Imagine that a consortium of such actors maintained an aggregated registry of patients with diabetes, which, like other chronic disease registries, tracked whether patients are current on evidence-based care, but also paired it with a bundle of all the services (eg, care coordination support) and medications necessary to manage the disease for this population. Critically, the entity would acquire or manufacture and then distribute medications to patients, rather than leaving them on their own to fill prescriptions at the mercy of for-profit pharmaceutical companies. This registry and treatment bundle would represent Christensen and colleagues’ ideal of a focused “value-adding process” business model addressing a defined problem in a straightforward, consistent manner at a fixed price.13 That price should be one that most Americans can afford to pay out of pocket—the cost parameters envisioned by the researchers who discovered insulin and acted to make it available on a not-for-profit basis in 1923. This would recognize the reality that many people with diabetes are uninsured and that the prospect of spreading cost across the healthy population through insurance risk pooling encourages higher prices.
The consortium might begin by placing uninsured and underinsured patients on regimens of low-cost, non—patent-protected “Walmart insulin”14 while approval for and production of biosimilar insulins on the not-for-profit, cooperative Civica Rx model is ramped up. The ultimate objective would be to provide state-of-the-art care at a reasonable cost, and the spread of alternative means of providing insulin would surely bring down the price of branded insulin products. Like Walmart, Amazon, and other pioneers of squeezing costs out of the supply chain, the consortium would permit consumers to obtain a product that costs a few dollars to make—such as insulin15—at a price near that cost. These entities would accept, but not be dependent upon, support from traditional payers.
A preferred feature of the Registry+Bundle would be state-subsidized chronic care for low-income Americans, who receive inadequate support or, in the case of those under the poverty line in non—Medicaid expansion states, no support in managing their condition. Setting a threshold for free chronic care at 200% FPL would address the perverse irony that in many places, uninsured patients with income less than that are entitled to free hospital care for complications of their disease.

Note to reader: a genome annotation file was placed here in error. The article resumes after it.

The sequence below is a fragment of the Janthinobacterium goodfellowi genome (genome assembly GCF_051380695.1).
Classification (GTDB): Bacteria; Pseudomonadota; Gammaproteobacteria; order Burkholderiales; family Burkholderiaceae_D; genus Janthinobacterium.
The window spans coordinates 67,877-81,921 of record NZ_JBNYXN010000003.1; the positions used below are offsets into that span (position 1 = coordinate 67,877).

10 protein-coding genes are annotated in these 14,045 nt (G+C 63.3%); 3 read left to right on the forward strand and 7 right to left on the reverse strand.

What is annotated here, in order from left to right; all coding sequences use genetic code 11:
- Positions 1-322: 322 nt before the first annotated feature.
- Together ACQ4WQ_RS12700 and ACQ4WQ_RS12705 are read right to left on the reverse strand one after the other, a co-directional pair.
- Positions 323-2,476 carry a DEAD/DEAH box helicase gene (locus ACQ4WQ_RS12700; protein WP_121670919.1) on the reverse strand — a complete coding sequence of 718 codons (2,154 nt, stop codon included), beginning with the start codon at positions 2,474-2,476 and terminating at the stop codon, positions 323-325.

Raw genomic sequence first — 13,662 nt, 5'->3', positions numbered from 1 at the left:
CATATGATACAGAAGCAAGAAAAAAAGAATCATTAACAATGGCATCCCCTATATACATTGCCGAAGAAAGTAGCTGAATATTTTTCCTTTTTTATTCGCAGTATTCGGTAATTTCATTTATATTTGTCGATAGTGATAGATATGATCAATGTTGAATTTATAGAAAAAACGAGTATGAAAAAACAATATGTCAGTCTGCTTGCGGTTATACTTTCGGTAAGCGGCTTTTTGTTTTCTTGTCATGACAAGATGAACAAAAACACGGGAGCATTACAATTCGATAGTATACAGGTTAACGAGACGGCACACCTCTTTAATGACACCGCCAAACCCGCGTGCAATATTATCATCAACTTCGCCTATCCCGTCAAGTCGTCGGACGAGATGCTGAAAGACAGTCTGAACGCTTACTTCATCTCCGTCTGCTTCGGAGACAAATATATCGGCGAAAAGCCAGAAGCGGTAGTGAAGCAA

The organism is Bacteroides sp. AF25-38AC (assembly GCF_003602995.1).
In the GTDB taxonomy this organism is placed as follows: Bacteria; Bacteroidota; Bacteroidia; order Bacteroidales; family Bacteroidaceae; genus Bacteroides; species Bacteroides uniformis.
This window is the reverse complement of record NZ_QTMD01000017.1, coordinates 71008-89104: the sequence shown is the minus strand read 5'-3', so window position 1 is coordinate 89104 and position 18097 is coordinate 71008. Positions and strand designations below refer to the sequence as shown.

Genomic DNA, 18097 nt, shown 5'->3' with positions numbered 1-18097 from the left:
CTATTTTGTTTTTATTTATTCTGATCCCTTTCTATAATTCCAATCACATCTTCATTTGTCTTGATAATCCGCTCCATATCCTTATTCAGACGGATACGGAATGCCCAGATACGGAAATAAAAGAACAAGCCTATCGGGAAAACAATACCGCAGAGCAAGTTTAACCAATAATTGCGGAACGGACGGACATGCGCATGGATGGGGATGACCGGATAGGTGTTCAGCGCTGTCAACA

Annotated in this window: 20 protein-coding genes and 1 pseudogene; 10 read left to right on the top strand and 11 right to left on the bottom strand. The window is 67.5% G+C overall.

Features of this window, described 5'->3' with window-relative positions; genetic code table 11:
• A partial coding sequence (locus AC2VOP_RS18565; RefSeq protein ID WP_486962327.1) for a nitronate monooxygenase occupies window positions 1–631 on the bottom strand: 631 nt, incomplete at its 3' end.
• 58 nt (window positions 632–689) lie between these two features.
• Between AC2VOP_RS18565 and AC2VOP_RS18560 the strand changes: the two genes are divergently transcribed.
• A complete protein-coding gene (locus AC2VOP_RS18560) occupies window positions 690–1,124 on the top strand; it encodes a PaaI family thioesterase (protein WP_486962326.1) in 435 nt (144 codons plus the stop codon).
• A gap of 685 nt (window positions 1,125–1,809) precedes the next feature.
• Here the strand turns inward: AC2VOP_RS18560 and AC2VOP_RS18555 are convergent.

Not every disease would be amenable to this approach—some will always be so expensive that their costs must be socialized broadly. Further, this approach is not intended to preclude insurance coverage of treatments that depart from routine management. Finally, wide adoption of this approach would have consequences for drug innovation, which would have to be addressed.
High-deductible health insurance is designed more as a back-end safeguard against catastrophic events than as front-end assistance with ongoing costs of chronic disease care. The comfortable middle class sees this insurance as crucial for protecting their assets, and by guaranteeing coverage to those with preexisting conditions, the ACA ended “job lock.” But for people living paycheck to paycheck, more immediate medical expenses may be a priority. We should not overlook opportunities to address chronic disease care outside the insurance sphere. CMS is considering a Geographic Population-Based Payment model option, which contemplates some entity assuming responsibility for the total cost of care for all Medicare beneficiaries in a given region, but an equally ambitious approach to population health would be to establish a regional structure to assure chronic disease care regardless of insurance status.
Stakeholders and policy makers should acknowledge that some of the most important care in the United States is self-financed. But it does not follow that such care cannot be integrated within the meaning of the Triple Aim, only that a more creative method of organizing care is required.Author Affiliation: Dialysis Patient Citizens, Washington, DC.
Source of Funding: None.
Author Disclosures: The author reports no relationship or financial interest with any entity that would pose a conflict of interest with the subject matter of this article.
Authorship Information: Concept and design; analysis and interpretation of data; and drafting of the manuscript.
Send Correspondence to: Jackson Williams, JD, Dialysis Patient Citizens, 1012 14th St NW, Ste 1475, Washington, DC 20005. Email: Jwilli28@hotmail.com.REFERENCES